What were some non-monetary benefits of your campaign?

Seth: The exposure was huge for us, especially online exposure. It helped us solidify and bolster our page ranking and internet presence. Having so much positive press generated was a blessing as well, it has continued to spark clusters of interviews and created a chain reaction of events, publications, press and continued exposure that is still unfolding 7 months after our campaign ended.

How did you implement your funds to help bring your product to market?

Seth: The large majority of funds went to the establishment of a production line, the production of the 1,000 units we sold on indiegogo, and the incurred costs that go along with the production and distribution of an electroshock weapons system (taxes, legal fees, insurance, product liability, etc.) We used what we had left over to build our ecommerce web portal that will be launching in the next 2 weeks (www.yellowjacketcase.com) as well as some marketing collateral and debuted the finished production model Yellow Jacket at the 2013 SHOT Show in Las Vegas, NV in January.

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What long-term impact do you see your campaign having on your business?

Seth: Our campaign help us cement the foundation we had built. We are revolutionizing the cell phone accessories market. Our 3 tiered benefit is unlike any competitor on the market. Because of our successful campaign we were able to bring on several key advisors and close a round of funding that will help us ensure Yellow Jacket continues through all scheduled developments.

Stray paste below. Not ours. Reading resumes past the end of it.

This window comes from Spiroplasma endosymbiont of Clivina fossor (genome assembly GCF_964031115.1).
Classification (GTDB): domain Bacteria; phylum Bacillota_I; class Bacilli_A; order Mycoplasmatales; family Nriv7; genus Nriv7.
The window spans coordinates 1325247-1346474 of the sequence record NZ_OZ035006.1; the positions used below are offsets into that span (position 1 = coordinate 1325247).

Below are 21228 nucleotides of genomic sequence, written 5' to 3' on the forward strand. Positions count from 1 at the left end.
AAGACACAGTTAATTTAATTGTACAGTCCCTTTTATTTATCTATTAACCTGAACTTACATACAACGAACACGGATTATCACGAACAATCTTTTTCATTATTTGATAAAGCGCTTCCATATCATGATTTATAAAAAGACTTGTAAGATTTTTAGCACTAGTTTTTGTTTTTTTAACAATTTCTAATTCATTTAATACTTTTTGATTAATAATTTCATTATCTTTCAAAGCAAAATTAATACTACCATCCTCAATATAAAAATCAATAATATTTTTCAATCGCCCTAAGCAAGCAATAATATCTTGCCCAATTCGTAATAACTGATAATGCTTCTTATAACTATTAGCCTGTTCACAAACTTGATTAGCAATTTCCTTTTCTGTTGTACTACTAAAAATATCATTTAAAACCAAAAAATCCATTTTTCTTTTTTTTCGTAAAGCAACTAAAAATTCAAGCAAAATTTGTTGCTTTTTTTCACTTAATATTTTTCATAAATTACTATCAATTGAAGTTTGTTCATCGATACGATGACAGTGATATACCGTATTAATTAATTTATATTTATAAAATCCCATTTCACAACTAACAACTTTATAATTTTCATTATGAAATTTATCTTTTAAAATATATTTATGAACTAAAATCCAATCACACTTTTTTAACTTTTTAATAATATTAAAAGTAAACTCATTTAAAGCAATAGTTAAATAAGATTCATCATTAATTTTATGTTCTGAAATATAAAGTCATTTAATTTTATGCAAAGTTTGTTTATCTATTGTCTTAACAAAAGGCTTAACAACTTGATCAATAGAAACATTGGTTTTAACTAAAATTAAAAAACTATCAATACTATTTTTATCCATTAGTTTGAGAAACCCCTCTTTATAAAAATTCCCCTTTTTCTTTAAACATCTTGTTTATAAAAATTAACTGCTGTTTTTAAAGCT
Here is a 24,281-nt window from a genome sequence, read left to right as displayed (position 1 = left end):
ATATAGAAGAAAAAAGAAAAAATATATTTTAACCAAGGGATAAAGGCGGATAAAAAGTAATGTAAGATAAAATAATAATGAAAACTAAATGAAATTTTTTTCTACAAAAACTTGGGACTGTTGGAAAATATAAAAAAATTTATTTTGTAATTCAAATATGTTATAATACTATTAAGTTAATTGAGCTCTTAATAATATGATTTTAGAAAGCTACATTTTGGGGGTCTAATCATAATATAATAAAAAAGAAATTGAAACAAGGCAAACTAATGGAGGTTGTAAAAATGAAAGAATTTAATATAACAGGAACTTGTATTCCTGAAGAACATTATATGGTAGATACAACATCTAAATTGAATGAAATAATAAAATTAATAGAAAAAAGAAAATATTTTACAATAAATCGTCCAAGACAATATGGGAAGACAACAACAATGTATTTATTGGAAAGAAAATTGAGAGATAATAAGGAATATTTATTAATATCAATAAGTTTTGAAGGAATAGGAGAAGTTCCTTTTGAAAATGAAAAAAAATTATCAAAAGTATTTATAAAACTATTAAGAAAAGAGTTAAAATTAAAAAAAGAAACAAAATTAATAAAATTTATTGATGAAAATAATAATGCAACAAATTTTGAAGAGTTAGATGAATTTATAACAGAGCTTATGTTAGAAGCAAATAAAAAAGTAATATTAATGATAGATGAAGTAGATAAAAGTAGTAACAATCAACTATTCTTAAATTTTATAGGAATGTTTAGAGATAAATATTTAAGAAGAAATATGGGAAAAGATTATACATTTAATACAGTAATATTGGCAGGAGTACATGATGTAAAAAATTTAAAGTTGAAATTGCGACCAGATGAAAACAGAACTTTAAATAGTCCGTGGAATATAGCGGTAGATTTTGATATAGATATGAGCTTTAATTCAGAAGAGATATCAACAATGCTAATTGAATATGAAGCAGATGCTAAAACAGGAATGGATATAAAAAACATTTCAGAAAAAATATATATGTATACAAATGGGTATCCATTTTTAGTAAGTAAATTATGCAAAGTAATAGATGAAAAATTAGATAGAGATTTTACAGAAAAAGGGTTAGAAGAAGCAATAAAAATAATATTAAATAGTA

What’s next for yellowjacket?

Seth: Currently on deck is the completion of Yellow Jacket for the iPhone 5 and Samsung Galaxy S3, both scheduled to enter production in March. After that will be the launch of an accessories market (belt clips, arm bands, etc.) and other product rollouts focused on the area of mobile protection & self-defense. Look for continued models, refinements, an expanding number of models in our lineup and heavy R&D that will lead to an increasingly effective solution that keeps your phone charged and keeps you from becoming a victim.

First units arrive

 

Want to find out more about the Yellow Jacket? Visit their website! If you’d like more tips and insights into running a successful Indiegogo campaign, download our free Campainger Field Guide!